Bakers Journal

Editor’s Letter: August-September 2012

August 29, 2012
By Laura Aiken

You only need to look as far as the statistics page of the Canadian
Heart and Stroke Foundation website to see that many of us Canucks are
erring on the unhealthy side.

You only need to look as far as the statistics page of the Canadian Heart and Stroke Foundation website to see that many of us Canucks are erring on the unhealthy side. Almost 60 per cent of us are considered overweight or obese. About 40 per cent of Canadians have high blood cholesterol. Half of adults only eat half the recommended servings of fruit and vegetables per day. More than 85 per cent of men and 60 per cent of women exceed the recommended upper limit for sodium intake. Nearly half of Canadians over 12 years of age are considered physically inactive. It should be noted that despite all this, the rates of heart disease and stroke have steadily declined over the past 40 years, down 70 per cent from 1956 to 2002. However, the costs of Canadian health care are skyrocketing, with billions attributed to excess weight and inactivity alone.

Fingers are being pointed. People are wondering who’s to blame and the food industry has been painted as a wolf in sheep’s clothing, disguising fat, salt and sugar as nutritious food. The federal government released its voluntary guidelines for sodium reduction in June, and companies who fail to meet these lofty goals will likely further look like villains. The BAC noted in an e-newsletter that the association considers the proposed targets unachievable by the industry, so it is an uphill battle indeed. The food purveyors are the problem; point the fingers. 

All of this is really part and parcel of exactly what outgoing BAC chair Pete Plaizier said in his comments at the annual general meeting on May 16 (which were synopsized in the BAC’s July newsletter that ran in Bakers Journal): “Food consumption is no longer seen as the solution to our health problems – it is viewed as the cause of them…No longer can we sit back and rely on others to speak on our behalf about bread’s contribution to good health or say it is OK to indulge oneself with a brownie or cookie as part of a healthy lifestyle. All of us need to speak up and be heard. We make good food – food that is to be enjoyed – not demonized. And we need to start speaking up soon before others permanently convince consumers otherwise.”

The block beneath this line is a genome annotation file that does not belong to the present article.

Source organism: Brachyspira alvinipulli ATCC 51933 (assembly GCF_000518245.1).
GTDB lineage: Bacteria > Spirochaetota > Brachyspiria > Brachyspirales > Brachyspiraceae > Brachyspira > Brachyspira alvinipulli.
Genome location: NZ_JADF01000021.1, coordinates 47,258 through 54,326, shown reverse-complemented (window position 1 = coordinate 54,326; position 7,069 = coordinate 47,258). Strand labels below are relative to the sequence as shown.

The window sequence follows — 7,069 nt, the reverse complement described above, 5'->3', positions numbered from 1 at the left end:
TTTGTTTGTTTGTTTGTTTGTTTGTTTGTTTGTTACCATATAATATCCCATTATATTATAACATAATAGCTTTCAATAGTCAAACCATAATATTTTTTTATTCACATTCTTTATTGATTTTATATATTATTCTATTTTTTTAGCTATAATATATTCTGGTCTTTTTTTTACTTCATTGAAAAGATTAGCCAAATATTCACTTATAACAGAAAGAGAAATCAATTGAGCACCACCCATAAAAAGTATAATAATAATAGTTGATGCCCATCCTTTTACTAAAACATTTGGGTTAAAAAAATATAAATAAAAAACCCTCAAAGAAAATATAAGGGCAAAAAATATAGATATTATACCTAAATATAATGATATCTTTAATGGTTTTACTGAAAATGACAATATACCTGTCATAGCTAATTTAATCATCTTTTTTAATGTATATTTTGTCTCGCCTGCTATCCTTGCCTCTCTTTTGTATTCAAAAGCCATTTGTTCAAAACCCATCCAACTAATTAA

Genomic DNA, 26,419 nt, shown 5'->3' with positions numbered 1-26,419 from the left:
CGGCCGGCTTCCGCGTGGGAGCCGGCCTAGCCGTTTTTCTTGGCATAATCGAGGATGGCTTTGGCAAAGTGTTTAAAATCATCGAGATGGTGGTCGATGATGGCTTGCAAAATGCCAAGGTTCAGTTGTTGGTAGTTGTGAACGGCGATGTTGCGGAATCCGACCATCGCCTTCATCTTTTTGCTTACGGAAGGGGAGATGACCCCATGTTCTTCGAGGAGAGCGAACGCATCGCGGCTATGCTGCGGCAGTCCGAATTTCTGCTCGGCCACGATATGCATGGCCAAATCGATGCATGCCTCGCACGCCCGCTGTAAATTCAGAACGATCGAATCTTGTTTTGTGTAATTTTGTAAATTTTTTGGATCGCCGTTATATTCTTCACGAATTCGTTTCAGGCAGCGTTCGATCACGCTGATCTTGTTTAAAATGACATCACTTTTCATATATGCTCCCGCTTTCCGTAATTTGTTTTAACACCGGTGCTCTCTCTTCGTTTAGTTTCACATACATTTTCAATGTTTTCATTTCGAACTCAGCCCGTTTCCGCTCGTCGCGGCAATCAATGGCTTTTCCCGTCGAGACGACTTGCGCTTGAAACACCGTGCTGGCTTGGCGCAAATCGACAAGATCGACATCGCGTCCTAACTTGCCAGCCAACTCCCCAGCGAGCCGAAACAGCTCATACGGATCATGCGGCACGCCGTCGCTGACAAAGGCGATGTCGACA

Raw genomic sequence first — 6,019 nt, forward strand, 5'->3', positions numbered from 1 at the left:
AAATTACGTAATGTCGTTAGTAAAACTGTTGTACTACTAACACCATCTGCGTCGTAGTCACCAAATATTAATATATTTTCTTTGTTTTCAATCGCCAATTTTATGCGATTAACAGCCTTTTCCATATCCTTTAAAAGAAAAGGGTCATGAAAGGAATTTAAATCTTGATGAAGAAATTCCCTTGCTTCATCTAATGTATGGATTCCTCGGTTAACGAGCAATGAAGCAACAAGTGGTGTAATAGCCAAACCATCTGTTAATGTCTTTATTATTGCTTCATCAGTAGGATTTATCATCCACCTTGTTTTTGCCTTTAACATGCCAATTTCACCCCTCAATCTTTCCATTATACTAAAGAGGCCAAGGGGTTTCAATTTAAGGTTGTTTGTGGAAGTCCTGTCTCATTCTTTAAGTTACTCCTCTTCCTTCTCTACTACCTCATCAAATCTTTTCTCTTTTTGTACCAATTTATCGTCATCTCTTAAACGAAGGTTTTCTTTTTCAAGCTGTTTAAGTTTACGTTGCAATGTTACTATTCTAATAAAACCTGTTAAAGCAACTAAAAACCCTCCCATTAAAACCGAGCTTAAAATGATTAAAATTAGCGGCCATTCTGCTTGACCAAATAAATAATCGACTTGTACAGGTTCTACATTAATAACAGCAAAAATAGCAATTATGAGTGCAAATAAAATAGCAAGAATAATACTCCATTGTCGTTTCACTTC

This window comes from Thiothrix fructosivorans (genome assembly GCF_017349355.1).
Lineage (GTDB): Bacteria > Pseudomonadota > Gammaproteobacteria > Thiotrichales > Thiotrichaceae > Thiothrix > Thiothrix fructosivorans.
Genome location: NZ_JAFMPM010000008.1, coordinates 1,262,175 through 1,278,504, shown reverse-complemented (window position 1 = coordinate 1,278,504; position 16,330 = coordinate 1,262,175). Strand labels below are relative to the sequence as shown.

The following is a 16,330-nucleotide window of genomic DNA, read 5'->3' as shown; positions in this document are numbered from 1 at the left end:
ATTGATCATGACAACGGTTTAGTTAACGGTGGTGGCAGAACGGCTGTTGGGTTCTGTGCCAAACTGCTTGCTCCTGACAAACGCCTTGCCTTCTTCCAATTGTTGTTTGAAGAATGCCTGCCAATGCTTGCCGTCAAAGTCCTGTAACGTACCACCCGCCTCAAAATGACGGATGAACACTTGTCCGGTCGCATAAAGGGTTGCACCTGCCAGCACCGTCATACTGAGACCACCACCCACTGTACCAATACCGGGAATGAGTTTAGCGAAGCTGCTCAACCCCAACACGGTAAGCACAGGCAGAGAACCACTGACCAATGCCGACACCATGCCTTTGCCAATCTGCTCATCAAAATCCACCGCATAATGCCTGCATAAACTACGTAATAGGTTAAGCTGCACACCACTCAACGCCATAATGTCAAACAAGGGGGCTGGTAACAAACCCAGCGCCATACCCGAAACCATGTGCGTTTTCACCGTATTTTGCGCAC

I second this sentiment completely. As a baker, you cannot be complacent about the fact that North American governments appear to be taking a “war on drugs” approach to their people’s consumption of food. Bakers must sit up and ensure that their products are not treated as the “drugs” in the health war.

To do this, you must position yourself as the expert that you are. Your website can be more than a place to share delightful images and company news. You could set up a section with links showing the benefits of many of your ingredients, such as the antioxidants in chocolate or blueberries. The information is out there in abundance, you only need to gather it. You could support an event such as a marathon in your community. Be transparent and unafraid, for you’re not the villain in this piece. State your intentions loud and clear. Remind your customers in many ways that bread enrichment has been a huge factor in the decrease of birth defects and other vitamin deficiencies. Remind people that our mental health needs a cookie now and again too. Cultivate and educate your most loyal customers. It only takes a small influential group to spread a lot of word in this digital age.

Plaizier is right: quality will not speak for itself these days. Be a leading example by speaking for the joy in food and the joy in life.

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